Klamath Falls Herald and News, June 2, 2013
“It was not my rational brain that felt suicidal. I had no desire to ‘make a statement or ‘get someone’s attention;’ I just wanted to escape the terror that was my body.”
A local Basin resident, who wished to remain anonymous and will be referred to as Rebecca, wrote that passage. Rebecca has been diagnosed with generalized anxiety disorder, depression and panic attacks, which she says feel more like demons.
Rebecca’s case differs from that of Oregon Tech basketball player Nathan Maddox, whose sudden suicide had been premeditated and likely could not have been prevented.
There’s a rash of suicides that are the creation of impulse borne from a moment of profound despair like Rebecca describes, a moment when all hope seems lost and the only escape is death. Clinical depression is often the cause of these suicides, and, unlike the more thought-out suicides, they can be avoided.
“There are some suicides that are impulsive acts. You see that fairly frequently with youth who make an impulsive decision and don’t consider the long-term ramifications of their decision,” said Stan Gilbert, director of the Klamath Youth Development Center. “Suicide becomes a solution to a temporary problem and that’s a sad thing. Depression is treatable and suicide can be preventable. Intervening at the right time can prevent suicide.”
Rebecca’s issues stemmed mostly from extreme panic attacks, which also can be prevented, but she identified with the suicidal impulse, as the panic attacks took over her body.
“My breath quickened, my skin crawled, my stomach churned, my limbs went numb, my tongue tasted of metal, and my heart seemed to pound in my chest. I sweated and trembled and dry-heaved,” Rebecca wrote.
“I half expected my body to kill itself off. The universe was about survival of the fittest, and I was clearly not fit. I couldn’t even make it through a few hours at a time without a full-fledged panic attack twisting me into another tailspin of terror, initiated by absolutely nothing identifiable in objective reality.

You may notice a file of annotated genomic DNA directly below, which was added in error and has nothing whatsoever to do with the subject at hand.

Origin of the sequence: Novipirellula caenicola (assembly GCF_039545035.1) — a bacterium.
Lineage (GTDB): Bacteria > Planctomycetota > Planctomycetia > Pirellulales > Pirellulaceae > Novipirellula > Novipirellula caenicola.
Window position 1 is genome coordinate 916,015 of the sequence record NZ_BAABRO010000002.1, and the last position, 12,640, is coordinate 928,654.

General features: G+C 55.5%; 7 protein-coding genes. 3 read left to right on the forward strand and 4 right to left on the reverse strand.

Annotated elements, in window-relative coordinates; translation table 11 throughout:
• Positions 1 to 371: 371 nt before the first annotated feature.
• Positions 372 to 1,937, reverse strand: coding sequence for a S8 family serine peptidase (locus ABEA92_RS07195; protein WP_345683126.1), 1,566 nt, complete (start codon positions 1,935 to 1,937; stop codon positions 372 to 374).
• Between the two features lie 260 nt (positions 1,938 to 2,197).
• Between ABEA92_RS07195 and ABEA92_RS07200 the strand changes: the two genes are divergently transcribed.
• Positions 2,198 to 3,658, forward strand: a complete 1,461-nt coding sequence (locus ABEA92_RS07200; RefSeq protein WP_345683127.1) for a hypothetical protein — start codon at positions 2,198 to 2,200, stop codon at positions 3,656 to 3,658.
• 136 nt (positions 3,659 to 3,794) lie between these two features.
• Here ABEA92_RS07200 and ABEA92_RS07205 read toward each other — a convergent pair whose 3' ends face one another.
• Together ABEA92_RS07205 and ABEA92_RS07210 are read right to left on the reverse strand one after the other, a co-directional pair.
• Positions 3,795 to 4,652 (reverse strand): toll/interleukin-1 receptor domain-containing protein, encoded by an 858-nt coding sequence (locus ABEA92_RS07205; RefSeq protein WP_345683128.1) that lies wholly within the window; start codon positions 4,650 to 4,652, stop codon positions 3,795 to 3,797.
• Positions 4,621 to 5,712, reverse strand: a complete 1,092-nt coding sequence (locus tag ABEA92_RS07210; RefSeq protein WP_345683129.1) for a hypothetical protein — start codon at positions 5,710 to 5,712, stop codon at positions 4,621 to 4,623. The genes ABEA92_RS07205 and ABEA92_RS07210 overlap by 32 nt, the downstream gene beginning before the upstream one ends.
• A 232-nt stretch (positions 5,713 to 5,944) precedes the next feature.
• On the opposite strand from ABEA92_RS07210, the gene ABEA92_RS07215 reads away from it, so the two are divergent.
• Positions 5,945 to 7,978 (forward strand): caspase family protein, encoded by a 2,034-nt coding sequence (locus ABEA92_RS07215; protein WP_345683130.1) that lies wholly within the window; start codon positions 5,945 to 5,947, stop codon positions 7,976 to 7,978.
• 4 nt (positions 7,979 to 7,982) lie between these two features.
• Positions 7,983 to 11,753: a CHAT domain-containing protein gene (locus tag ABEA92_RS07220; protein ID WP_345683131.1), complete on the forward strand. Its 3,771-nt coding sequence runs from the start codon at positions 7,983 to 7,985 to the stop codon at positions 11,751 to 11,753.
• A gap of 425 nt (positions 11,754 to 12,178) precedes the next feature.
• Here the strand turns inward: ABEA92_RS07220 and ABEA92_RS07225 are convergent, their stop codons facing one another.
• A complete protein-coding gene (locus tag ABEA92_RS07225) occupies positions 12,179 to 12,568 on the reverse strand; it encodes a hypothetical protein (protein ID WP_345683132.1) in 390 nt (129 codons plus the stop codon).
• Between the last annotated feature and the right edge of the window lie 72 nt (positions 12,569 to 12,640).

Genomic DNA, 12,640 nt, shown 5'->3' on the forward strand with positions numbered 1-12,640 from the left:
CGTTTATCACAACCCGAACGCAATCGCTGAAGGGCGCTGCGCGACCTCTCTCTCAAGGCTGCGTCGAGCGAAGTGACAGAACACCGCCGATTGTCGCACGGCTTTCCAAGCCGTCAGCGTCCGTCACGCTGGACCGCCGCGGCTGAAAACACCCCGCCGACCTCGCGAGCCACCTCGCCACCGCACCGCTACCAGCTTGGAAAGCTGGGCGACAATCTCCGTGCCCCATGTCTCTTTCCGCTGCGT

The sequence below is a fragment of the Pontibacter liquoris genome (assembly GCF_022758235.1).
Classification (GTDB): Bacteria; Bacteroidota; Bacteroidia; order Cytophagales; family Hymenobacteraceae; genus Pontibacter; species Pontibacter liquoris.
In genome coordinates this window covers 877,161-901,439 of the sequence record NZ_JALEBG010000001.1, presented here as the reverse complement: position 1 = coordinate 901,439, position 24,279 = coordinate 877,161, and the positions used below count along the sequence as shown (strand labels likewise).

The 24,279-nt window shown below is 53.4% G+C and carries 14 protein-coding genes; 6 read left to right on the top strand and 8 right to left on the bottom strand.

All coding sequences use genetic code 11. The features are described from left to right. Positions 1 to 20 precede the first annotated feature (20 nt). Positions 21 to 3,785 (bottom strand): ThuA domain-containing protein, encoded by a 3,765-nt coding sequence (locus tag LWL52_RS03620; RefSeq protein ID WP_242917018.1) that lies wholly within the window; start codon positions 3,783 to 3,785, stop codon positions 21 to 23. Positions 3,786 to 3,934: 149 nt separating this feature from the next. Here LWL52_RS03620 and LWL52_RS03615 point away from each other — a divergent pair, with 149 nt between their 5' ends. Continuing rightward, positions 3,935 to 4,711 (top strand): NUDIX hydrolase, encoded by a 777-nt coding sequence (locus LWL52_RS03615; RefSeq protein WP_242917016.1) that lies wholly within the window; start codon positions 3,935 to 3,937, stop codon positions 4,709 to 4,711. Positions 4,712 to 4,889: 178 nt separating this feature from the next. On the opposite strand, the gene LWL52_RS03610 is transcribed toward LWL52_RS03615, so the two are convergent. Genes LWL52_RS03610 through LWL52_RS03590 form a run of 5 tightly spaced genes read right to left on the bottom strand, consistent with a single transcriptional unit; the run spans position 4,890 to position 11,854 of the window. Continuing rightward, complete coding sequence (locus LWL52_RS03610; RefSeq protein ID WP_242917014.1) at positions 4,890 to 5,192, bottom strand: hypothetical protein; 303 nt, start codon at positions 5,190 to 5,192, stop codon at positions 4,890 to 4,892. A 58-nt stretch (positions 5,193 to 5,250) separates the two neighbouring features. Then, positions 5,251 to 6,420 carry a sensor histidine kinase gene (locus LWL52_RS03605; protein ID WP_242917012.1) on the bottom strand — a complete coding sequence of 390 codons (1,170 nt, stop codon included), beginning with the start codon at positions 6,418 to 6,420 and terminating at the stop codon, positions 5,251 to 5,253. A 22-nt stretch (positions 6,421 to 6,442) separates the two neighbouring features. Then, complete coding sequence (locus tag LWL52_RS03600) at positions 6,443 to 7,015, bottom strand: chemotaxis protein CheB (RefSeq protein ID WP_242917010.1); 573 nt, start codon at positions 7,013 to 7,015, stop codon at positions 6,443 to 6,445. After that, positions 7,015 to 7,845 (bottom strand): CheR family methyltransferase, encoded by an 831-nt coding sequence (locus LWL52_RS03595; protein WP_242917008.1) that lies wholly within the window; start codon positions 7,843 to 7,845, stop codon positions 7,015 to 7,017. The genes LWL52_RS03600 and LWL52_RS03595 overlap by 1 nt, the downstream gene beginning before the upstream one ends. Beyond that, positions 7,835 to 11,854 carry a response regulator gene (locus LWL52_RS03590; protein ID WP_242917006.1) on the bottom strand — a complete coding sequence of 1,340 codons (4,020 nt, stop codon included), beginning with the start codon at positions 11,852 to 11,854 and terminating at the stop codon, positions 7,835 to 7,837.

“I believed I should be dead.”
For those suffering like Rebecca, it’s not a simple matter of merely snapping out of it, Gilbert said.
“Willpower isn’t really going to work,” Gilbert said. “We know it’s often due to chemical transmitters in the brain.”
The good news is that treatments are improving. More medications are available and new cognitive behavioral therapies are helping health professional show those suffering from a mental illness that they can find happiness around them, Gilbert said.
Rebecca uses breathing and relaxation techniques, as well as counseling, to overcome her attacks. It was a long road, but she is recovering.
“Now I recognize that the demons were really just stress chemicals that built up in my brain and took over,” she wrote. “Had I committed suicide midattack, I would not have known that there was an end to the maze.”
Rebecca acknowledges that there is always the potential to return to her maze, to her demons, but she is beginning to heal.
“I urge others to do the same,” Rebecca wrote. “The demons are not the real you. You are a beautiful, valuable person with a mental illness. And you are not alone.
“The mentally ill may be silent and hiding, out of shame and embarrassment, but we are here, we are not alone and we can lean on each other.”